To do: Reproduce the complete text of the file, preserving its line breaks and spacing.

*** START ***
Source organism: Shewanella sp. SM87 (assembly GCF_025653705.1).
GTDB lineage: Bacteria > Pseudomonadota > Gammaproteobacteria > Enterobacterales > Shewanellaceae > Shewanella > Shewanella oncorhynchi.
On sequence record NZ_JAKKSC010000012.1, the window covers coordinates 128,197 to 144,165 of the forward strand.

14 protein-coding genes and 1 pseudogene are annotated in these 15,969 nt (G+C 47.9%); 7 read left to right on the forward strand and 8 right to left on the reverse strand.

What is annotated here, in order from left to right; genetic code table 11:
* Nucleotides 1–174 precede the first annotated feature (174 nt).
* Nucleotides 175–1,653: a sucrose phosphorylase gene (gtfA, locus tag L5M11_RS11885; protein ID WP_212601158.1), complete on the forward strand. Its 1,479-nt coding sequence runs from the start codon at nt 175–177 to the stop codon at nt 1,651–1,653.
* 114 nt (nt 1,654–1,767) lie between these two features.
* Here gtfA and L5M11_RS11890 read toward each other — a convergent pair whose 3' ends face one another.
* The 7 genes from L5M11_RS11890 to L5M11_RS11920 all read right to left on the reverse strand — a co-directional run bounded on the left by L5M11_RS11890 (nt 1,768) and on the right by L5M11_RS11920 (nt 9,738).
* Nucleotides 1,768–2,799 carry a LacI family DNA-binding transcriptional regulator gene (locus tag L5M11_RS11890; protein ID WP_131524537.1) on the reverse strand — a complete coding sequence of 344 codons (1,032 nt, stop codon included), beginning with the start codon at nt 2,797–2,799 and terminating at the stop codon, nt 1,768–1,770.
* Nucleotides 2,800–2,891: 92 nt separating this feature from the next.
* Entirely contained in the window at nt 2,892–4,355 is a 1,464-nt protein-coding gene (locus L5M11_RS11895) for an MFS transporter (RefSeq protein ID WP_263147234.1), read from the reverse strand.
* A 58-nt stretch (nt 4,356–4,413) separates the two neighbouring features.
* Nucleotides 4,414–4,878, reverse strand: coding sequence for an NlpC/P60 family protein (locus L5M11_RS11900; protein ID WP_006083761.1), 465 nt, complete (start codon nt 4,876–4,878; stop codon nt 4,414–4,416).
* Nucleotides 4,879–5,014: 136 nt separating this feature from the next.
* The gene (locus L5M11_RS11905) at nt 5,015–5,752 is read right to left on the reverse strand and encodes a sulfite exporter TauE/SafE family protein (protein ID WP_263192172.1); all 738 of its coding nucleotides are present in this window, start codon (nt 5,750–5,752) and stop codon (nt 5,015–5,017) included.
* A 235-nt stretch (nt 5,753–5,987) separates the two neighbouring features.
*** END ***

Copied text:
Source organism: Shewanella sp. SM87 (assembly GCF_025653705.1).
GTDB lineage: Bacteria > Pseudomonadota > Gammaproteobacteria > Enterobacterales > Shewanellaceae > Shewanella > Shewanella oncorhynchi.
On sequence record NZ_JAKKSC010000012.1, the window covers coordinates 128,197 to 144,165 of the forward strand.

14 protein-coding genes and 1 pseudogene are annotated in these 15,969 nt (G+C 47.9%); 7 read left to right on the forward strand and 8 right to left on the reverse strand.

What is annotated here, in order from left to right; genetic code table 11:
* Nucleotides 1–174 precede the first annotated feature (174 nt).
* Nucleotides 175–1,653: a sucrose phosphorylase gene (gtfA, locus tag L5M11_RS11885; protein ID WP_212601158.1), complete on the forward strand. Its 1,479-nt coding sequence runs from the start codon at nt 175–177 to the stop codon at nt 1,651–1,653.
* 114 nt (nt 1,654–1,767) lie between these two features.
* Here gtfA and L5M11_RS11890 read toward each other — a convergent pair whose 3' ends face one another.
* The 7 genes from L5M11_RS11890 to L5M11_RS11920 all read right to left on the reverse strand — a co-directional run bounded on the left by L5M11_RS11890 (nt 1,768) and on the right by L5M11_RS11920 (nt 9,738).
* Nucleotides 1,768–2,799 carry a LacI family DNA-binding transcriptional regulator gene (locus tag L5M11_RS11890; protein ID WP_131524537.1) on the reverse strand — a complete coding sequence of 344 codons (1,032 nt, stop codon included), beginning with the start codon at nt 2,797–2,799 and terminating at the stop codon, nt 1,768–1,770.
* Nucleotides 2,800–2,891: 92 nt separating this feature from the next.
* Entirely contained in the window at nt 2,892–4,355 is a 1,464-nt protein-coding gene (locus L5M11_RS11895) for an MFS transporter (RefSeq protein ID WP_263147234.1), read from the reverse strand.
* A 58-nt stretch (nt 4,356–4,413) separates the two neighbouring features.
* Nucleotides 4,414–4,878, reverse strand: coding sequence for an NlpC/P60 family protein (locus L5M11_RS11900; protein ID WP_006083761.1), 465 nt, complete (start codon nt 4,876–4,878; stop codon nt 4,414–4,416).
* Nucleotides 4,879–5,014: 136 nt separating this feature from the next.
* The gene (locus L5M11_RS11905) at nt 5,015–5,752 is read right to left on the reverse strand and encodes a sulfite exporter TauE/SafE family protein (protein ID WP_263192172.1); all 738 of its coding nucleotides are present in this window, start codon (nt 5,750–5,752) and stop codon (nt 5,015–5,017) included.
* A 235-nt stretch (nt 5,753–5,987) separates the two neighbouring features.